Ethnic MPs Select Aye Maung for Proposed Talks on Constitution
By Nyein Nyein 27 November 2014
Ethnic parliamentarians on Thursday voted for Arakanese lawmaker Aye Maung to represent them at a proposed six-member roundtable meeting on constitutional reform, but neither the president nor the commander-in-chief have yet indicated whether they will take part.
On Tuesday, Burma’s Parliament passed an urgent proposal requesting a meeting between President Thein Sein, speakers Shwe Mann and Khin Aung Myint, opposition leader Aung San Suu Kyi, Commander-in-Chief Snr-Gen Min Aung Hlaing and an ethnic representative.
The proposed high-level talks, originally slated to take place on Friday, come one month since the government held a 14-member roundtable meeting in late October, led by President Thein Sein. Those discussions were broader in scope and did not result in any discernable progress.
Pe Than, a Lower House representative of Myay Pone in Arakan State, said lawmakers had approved the proposal for high-level charter talks “because they have seen the deadlock in amending the 2008 Constitution.”
In mid-November, military representatives in Parliament signaled they would not support constitutional change and on Nov. 18, Parliament Speaker Shwe Mann said that any changes to the military-drafted charter could only be enacted after next year’s general elections.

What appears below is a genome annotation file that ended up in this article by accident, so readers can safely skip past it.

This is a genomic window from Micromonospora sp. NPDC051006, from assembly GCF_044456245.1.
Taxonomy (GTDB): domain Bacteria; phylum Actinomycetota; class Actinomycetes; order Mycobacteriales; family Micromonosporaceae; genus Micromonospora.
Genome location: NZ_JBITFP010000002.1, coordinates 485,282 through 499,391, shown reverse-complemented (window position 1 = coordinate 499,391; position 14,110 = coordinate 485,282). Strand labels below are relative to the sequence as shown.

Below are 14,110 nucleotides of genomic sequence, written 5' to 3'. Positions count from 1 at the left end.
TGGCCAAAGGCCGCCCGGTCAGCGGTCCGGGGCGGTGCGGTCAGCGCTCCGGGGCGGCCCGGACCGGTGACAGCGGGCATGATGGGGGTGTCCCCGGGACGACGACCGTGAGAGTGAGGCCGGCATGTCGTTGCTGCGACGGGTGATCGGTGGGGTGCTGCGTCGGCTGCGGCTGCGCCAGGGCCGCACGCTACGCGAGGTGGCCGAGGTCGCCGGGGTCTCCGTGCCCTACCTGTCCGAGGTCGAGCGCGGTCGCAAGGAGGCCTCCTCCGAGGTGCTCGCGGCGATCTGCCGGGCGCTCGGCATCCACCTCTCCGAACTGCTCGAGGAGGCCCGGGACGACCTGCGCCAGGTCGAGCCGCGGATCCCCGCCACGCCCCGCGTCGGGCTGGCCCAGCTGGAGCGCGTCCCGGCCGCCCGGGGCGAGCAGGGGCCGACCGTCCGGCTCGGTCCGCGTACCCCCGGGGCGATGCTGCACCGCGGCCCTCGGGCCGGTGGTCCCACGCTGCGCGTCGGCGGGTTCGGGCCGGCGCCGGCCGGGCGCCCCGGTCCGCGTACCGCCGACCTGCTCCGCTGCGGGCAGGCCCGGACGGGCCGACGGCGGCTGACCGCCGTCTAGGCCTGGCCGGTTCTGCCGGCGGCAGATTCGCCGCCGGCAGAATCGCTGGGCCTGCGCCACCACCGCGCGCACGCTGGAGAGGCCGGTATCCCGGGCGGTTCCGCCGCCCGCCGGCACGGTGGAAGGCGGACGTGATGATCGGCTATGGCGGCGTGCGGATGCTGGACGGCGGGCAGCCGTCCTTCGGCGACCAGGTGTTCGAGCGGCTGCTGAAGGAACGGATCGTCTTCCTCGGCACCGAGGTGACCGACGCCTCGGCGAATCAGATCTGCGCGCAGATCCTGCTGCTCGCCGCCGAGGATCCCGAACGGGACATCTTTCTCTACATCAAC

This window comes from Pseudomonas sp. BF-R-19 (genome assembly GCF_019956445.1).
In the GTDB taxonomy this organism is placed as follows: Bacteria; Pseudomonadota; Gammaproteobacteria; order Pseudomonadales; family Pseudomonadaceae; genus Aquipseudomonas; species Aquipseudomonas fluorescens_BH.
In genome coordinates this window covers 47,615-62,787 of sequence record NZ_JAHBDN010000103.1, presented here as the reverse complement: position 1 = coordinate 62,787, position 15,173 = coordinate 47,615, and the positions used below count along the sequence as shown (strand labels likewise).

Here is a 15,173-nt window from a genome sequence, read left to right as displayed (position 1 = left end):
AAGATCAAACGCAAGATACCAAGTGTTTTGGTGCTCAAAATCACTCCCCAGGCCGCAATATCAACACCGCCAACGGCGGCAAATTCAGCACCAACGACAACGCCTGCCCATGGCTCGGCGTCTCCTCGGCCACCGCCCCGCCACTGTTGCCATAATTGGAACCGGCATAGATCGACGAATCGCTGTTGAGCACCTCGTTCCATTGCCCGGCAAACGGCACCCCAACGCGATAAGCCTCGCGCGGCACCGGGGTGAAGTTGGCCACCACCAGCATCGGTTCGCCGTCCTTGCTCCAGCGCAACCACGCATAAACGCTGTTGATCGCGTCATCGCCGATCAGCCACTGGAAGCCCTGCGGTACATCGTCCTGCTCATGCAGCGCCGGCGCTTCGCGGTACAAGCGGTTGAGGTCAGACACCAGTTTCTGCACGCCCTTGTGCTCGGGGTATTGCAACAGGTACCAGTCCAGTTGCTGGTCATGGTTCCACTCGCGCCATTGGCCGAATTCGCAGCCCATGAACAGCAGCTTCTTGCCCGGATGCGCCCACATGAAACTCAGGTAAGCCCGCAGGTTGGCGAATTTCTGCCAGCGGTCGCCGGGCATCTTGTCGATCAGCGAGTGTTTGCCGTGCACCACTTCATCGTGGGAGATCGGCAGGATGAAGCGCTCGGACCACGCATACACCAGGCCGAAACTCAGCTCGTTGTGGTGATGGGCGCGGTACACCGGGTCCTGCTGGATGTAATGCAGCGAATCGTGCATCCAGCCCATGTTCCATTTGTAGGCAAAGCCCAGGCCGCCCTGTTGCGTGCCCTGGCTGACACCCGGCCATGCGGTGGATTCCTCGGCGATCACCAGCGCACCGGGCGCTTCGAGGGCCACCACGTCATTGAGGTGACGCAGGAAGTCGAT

Pe Than said that MPs believe a high-level meeting is the only way to create a platform for constitutional change, since any attempts to put amendments to a vote in parliament would be blocked by military and Union Solidarity and Development Party parliamentarians.
Independent political commentator Yan Myo Thein told The Irrawaddy that key political players should meet to create an agenda for change.
“The meeting should be started with just a few leaders from the government, the military, Daw Aung San Suu Kyi and ethnic representatives. In this way, it would be more effective and then after they have established basic agreements, they could expand for wider participation.”
Pe Than said that Thursday’s vote by ethnic lawmakers reflected their support for the talks. Five of 14 ethnic parliamentarians voted in favor of Aye Maung while Wa parliamentarian Sai Pao Nut polled second, with one less vote.
The legislative sector’s move seems less likely to win the support of the executive. Presidential spokesperson and information minister Ye Htut told The Irrawaddy that the proposal was “incomplete” and “not pragmatic” as it “left out other ethnic leaders and ethnic political parties.” He questioned whether the single ethnic representative could effectively represent all ethnic nationalities at the meeting.
Yan Myo Thein also suggested that ethnic representatives be drawn from outside the Parliament, including from ethnic armed groups. He said that the nomination of Aye Maung, who was put forward as a vice presidential candidate after the 2010 elections, was “politically suitable.”
Ye Htut did not indicate whether Thein Sein would join the talks, saying that he had not discussed the issue with the president.
Aung San Suu Kyi and her party have long called for a sit-down between herself, the president, the military chief and the parliamentary speaker to discuss the issue of charter reform. On Tuesday, she told reporters that she did not oppose the parliament’s latest proposal for talks.